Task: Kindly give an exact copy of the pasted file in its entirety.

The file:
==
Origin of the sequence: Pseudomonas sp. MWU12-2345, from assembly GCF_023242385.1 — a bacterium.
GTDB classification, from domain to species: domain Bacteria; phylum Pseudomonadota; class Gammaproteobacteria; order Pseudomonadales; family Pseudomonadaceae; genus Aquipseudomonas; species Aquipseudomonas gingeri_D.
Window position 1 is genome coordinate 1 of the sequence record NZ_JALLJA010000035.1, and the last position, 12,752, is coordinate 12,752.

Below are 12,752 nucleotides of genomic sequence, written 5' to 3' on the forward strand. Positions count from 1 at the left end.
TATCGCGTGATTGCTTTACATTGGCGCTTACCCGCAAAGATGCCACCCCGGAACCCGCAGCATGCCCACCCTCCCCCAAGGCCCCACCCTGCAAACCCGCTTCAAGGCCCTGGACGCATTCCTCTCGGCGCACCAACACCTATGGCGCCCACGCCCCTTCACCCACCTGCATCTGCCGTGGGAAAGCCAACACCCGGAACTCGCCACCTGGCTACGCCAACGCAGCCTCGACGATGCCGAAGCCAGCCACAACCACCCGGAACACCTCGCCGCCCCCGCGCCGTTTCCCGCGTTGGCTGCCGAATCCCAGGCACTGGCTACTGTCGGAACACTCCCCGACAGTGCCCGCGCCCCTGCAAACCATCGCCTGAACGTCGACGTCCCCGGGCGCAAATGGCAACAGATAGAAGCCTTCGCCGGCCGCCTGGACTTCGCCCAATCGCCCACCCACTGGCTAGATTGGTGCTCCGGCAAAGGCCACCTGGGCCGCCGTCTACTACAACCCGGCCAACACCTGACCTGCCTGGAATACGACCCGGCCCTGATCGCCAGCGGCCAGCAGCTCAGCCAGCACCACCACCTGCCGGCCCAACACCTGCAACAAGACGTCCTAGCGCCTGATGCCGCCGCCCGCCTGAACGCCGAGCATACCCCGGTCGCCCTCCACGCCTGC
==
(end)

Origin of the sequence: Pseudomonas sp. MWU12-2345, from assembly GCF_023242385.1 — a bacterium.
GTDB classification, from domain to species: domain Bacteria; phylum Pseudomonadota; class Gammaproteobacteria; order Pseudomonadales; family Pseudomonadaceae; genus Aquipseudomonas; species Aquipseudomonas gingeri_D.
Window position 1 is genome coordinate 1 of the sequence record NZ_JALLJA010000035.1, and the last position, 12,752, is coordinate 12,752.

Below are 12,752 nucleotides of genomic sequence, written 5' to 3' on the forward strand. Positions count from 1 at the left end.
TATCGCGTGATTGCTTTACATTGGCGCTTACCCGCAAAGATGCCACCCCGGAACCCGCAGCATGCCCACCCTCCCCCAAGGCCCCACCCTGCAAACCCGCTTCAAGGCCCTGGACGCATTCCTCTCGGCGCACCAACACCTATGGCGCCCACGCCCCTTCACCCACCTGCATCTGCCGTGGGAAAGCCAACACCCGGAACTCGCCACCTGGCTACGCCAACGCAGCCTCGACGATGCCGAAGCCAGCCACAACCACCCGGAACACCTCGCCGCCCCCGCGCCGTTTCCCGCGTTGGCTGCCGAATCCCAGGCACTGGCTACTGTCGGAACACTCCCCGACAGTGCCCGCGCCCCTGCAAACCATCGCCTGAACGTCGACGTCCCCGGGCGCAAATGGCAACAGATAGAAGCCTTCGCCGGCCGCCTGGACTTCGCCCAATCGCCCACCCACTGGCTAGATTGGTGCTCCGGCAAAGGCCACCTGGGCCGCCGTCTACTACAACCCGGCCAACACCTGACCTGCCTGGAATACGACCCGGCCCTGATCGCCAGCGGCCAGCAGCTCAGCCAGCACCACCACCTGCCGGCCCAACACCTGCAACAAGACGTCCTAGCGCCTGATGCCGCCGCCCGCCTGAACGCCGAGCATACCCCGGTCGCCCTCCACGCCTGC